The papers of Paula Straus, goldsmith and designer, are donated to the Jewish Museum Berlin

Press Information

Press Release, Mon 20 Apr 2015

The papers of Paula Straus (1894–1943), one of Germany's first female industrial designers, have been donated to the Judaica collection of the Jewish Museum Berlin. The gift includes more than 500 letters, photographs, and drawings for silver objects, jewelry, and Judaica, which give insight into Straus’s creative work. As a woman gold and silversmith during the "Golden Twenties" in Germany, Paula Straus was a pioneer in a male-dominated field. She not only made individual luxury objects, but also designed silver goods for serial, industrial manufacture.


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A modern designer rediscovered

Paula Straus was rediscovered only recently, through exhibitions at the Badisches Landesmuseum Karlsruhe and the Bröhan Museum, Berlin. Born in Stuttgart in 1894, she was one of the very first women in Germany to qualify as a gold and silversmith, completing her training at the renowned school of applied arts in Stuttgart. She would go on to qualify as a master craftswoman, under the tutelage of Paul Haustein. In 1925, the president of the Deutscher Werkbund (German association of craftsmen), Peter Bruckmann, Jr., employed her in the design studio of his silver factory in Heilbronn. There she created more than 100 designs for silverware (coffee and tea sets, candlesticks, pitchers, tureens, bowls, cutlery, etc.), Christian ceremonial objects, and Judaica, some of which were still being produced after 1945. In 1933, following the Great Depression and the drop in demand for silver goods, she lost her job at the Bruckmann silver factory and went to work at the Württembergische Metallwaren-Fabrik (WMF) for just under a year.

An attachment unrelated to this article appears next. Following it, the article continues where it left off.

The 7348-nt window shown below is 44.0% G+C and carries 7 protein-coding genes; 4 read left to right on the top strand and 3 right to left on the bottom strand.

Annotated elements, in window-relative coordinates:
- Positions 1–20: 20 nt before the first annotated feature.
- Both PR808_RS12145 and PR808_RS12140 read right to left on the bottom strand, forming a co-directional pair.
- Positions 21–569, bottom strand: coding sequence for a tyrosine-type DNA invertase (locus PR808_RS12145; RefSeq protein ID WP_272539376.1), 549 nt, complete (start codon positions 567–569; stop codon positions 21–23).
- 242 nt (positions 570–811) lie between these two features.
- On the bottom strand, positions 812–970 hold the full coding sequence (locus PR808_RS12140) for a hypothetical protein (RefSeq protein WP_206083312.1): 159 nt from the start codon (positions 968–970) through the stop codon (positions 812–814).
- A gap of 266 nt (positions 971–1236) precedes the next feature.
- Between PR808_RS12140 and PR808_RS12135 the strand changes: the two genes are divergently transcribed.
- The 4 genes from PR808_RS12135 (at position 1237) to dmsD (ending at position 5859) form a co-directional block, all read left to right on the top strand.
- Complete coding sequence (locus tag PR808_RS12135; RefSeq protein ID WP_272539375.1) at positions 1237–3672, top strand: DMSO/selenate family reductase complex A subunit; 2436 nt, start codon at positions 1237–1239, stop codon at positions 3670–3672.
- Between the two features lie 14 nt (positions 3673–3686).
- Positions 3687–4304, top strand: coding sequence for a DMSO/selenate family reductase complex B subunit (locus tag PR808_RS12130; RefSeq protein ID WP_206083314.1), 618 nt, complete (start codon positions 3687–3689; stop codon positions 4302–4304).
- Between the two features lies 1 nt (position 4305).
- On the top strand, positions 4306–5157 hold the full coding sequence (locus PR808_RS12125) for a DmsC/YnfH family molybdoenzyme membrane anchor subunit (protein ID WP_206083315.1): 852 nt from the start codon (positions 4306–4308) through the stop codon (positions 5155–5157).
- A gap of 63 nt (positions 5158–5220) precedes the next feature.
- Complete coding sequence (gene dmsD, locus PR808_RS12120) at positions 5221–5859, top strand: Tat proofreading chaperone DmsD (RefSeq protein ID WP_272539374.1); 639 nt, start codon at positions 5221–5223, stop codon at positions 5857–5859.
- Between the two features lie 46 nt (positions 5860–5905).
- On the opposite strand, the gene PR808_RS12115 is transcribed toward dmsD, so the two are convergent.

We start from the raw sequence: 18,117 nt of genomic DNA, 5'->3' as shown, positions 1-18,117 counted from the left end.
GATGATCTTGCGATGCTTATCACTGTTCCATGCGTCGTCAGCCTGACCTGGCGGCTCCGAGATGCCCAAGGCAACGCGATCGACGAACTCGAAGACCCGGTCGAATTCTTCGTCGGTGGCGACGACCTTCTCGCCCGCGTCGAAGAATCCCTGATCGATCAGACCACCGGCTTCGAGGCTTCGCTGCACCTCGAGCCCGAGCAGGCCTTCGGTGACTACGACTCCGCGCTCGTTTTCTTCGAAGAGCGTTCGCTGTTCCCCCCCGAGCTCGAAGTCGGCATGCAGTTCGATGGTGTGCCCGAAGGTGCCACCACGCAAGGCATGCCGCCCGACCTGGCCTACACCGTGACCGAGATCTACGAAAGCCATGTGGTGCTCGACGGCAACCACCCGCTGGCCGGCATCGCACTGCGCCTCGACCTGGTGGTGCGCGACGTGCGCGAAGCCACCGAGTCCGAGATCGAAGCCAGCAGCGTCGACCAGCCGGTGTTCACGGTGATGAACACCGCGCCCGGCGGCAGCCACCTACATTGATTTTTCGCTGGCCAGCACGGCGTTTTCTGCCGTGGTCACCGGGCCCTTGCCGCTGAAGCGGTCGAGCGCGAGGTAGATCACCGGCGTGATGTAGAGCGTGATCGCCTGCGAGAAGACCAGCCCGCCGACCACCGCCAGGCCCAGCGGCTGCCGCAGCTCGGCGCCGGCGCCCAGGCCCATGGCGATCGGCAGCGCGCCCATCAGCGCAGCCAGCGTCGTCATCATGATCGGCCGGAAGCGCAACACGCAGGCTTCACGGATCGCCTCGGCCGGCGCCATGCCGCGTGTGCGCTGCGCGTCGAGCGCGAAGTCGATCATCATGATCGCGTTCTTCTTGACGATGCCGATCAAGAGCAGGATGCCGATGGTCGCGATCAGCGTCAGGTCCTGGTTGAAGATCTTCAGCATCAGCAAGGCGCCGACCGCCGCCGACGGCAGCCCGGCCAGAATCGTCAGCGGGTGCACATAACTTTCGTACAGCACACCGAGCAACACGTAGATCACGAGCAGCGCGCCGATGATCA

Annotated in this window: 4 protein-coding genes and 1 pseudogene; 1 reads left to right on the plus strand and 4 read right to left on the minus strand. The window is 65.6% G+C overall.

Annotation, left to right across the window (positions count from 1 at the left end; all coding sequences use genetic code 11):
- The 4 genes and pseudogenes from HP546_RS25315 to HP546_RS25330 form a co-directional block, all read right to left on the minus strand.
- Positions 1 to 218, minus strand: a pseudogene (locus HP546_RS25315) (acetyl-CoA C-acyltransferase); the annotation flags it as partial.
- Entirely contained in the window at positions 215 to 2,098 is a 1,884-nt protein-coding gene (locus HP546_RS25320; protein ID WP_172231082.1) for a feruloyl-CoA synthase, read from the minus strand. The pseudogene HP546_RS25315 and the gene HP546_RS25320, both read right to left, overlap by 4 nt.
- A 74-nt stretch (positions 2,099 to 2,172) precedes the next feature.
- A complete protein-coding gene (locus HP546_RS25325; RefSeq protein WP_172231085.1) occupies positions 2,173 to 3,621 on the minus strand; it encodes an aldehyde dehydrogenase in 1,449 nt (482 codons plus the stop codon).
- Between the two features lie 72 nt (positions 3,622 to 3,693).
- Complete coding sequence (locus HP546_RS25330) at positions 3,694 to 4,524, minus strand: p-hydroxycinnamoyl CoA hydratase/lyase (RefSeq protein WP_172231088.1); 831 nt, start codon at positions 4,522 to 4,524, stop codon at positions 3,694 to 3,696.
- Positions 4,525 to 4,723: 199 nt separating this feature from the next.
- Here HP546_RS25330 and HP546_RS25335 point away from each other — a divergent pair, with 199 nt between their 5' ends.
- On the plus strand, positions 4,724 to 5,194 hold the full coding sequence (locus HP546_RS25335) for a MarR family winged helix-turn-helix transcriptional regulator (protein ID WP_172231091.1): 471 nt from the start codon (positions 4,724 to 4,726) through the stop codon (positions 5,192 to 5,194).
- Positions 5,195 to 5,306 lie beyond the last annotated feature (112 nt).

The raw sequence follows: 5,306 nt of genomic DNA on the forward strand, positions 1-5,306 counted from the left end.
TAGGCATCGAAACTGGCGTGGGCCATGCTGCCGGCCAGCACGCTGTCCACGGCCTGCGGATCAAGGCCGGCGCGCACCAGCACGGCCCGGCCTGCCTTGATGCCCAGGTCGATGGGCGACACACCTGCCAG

Despite increasingly severe anti-Jewish legislation of the Nazi regime, Paula Straus continued to work as a goldsmith. Her sister Lilly managed to immigrate to New York, but her own attempt to immigrate to the Netherlands was unsuccessful. In 1942, she was deported to Theresienstadt, and on February 10, 1943, she was murdered in Auschwitz. Prior to her deportation, she had managed to place her work with non-Jewish acquaintances.

The Judaica and Applied Arts Collection of the Jewish Museum Berlin

Comprising more than 1,300 objects, the Judaica and Applied Arts collection documents German-Jewish history and culture through ritual and everyday objects. The collection includes significant objects for ceremonial use, made in a diversity of materials, such as textile, paper, and metal. The Judaica department is constantly expanding its collection, especially in the area of applied arts. Its emphasis is on objects from the early twentieth century -designed or produced by German Jews – and range from finely handcrafted ceramics or silverware to representative examples of mass-produced goods. The collection encompasses innovative ceramics by Margarete Loebenstein Marks, arts and crafts from the Reimann School of Art and Design in Berlin, as well as work by Emmy Roth, a master silversmith and contemporary of Paula Straus.

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